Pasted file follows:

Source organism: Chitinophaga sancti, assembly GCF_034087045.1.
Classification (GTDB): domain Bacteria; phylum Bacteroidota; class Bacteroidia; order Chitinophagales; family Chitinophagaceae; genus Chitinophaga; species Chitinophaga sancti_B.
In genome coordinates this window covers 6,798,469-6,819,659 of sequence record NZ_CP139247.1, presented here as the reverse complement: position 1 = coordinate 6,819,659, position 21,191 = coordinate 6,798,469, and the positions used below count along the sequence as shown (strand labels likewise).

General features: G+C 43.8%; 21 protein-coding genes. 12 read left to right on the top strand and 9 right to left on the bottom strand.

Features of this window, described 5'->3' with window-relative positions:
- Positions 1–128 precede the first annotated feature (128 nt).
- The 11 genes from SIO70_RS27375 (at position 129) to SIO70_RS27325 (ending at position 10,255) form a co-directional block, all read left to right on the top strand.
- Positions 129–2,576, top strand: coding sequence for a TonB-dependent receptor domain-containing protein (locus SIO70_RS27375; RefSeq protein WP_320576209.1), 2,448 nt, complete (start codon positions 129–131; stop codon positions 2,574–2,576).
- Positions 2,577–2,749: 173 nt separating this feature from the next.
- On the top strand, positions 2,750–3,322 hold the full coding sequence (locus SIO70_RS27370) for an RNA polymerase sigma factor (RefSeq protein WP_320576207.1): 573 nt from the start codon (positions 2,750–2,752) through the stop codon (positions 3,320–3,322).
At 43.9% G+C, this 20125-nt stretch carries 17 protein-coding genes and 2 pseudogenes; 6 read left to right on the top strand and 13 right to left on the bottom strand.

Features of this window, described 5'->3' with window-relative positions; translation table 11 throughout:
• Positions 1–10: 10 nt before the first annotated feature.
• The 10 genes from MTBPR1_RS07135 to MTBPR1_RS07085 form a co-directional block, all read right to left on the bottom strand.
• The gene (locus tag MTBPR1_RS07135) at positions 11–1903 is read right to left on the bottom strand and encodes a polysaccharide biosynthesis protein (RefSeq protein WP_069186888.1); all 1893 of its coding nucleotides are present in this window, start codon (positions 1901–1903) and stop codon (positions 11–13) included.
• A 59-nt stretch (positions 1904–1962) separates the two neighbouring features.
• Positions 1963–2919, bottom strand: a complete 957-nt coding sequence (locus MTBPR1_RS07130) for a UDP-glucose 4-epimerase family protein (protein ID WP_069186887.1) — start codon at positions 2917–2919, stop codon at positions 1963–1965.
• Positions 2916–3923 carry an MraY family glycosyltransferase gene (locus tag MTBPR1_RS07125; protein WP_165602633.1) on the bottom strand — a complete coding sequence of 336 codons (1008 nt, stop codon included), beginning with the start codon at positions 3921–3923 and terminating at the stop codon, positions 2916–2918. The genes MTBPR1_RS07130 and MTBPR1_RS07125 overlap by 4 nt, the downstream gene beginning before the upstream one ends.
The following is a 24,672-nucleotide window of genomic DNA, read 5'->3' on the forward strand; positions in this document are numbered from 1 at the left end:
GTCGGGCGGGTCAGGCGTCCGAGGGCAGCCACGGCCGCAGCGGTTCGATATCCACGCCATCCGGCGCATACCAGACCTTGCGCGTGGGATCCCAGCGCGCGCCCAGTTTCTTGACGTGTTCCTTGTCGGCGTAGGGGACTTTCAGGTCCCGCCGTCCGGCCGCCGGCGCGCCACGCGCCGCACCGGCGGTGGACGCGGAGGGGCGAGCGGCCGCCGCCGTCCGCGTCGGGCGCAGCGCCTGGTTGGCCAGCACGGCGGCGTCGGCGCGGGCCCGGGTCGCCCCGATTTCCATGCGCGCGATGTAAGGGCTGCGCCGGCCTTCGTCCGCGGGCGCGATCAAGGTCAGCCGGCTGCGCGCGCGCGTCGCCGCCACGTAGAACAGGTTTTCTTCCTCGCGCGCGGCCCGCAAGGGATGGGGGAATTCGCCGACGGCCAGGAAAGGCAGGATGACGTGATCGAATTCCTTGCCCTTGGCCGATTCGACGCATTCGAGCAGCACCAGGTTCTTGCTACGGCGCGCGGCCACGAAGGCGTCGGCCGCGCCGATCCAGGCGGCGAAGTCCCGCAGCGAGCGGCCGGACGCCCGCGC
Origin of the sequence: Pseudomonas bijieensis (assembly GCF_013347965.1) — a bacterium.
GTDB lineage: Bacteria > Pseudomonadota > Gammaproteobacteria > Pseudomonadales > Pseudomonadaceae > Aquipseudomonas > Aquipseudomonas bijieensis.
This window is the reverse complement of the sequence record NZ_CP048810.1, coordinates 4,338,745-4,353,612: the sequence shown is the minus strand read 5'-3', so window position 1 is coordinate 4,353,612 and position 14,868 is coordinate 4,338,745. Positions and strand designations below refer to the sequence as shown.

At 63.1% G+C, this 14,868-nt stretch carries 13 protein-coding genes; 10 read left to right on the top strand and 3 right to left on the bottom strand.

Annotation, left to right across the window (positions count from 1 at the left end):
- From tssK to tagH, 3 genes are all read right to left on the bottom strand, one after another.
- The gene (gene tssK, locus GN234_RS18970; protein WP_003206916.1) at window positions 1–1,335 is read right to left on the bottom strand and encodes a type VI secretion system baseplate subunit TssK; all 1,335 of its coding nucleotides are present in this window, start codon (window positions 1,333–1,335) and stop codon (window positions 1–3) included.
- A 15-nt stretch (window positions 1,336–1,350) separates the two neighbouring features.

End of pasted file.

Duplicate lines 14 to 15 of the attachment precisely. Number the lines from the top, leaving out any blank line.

• The 10 genes from MTBPR1_RS07135 to MTBPR1_RS07085 form a co-directional block, all read right to left on the bottom strand.
• The gene (locus tag MTBPR1_RS07135) at positions 11–1903 is read right to left on the bottom strand and encodes a polysaccharide biosynthesis protein (RefSeq protein WP_069186888.1); all 1893 of its coding nucleotides are present in this window, start codon (positions 1901–1903) and stop codon (positions 11–13) included.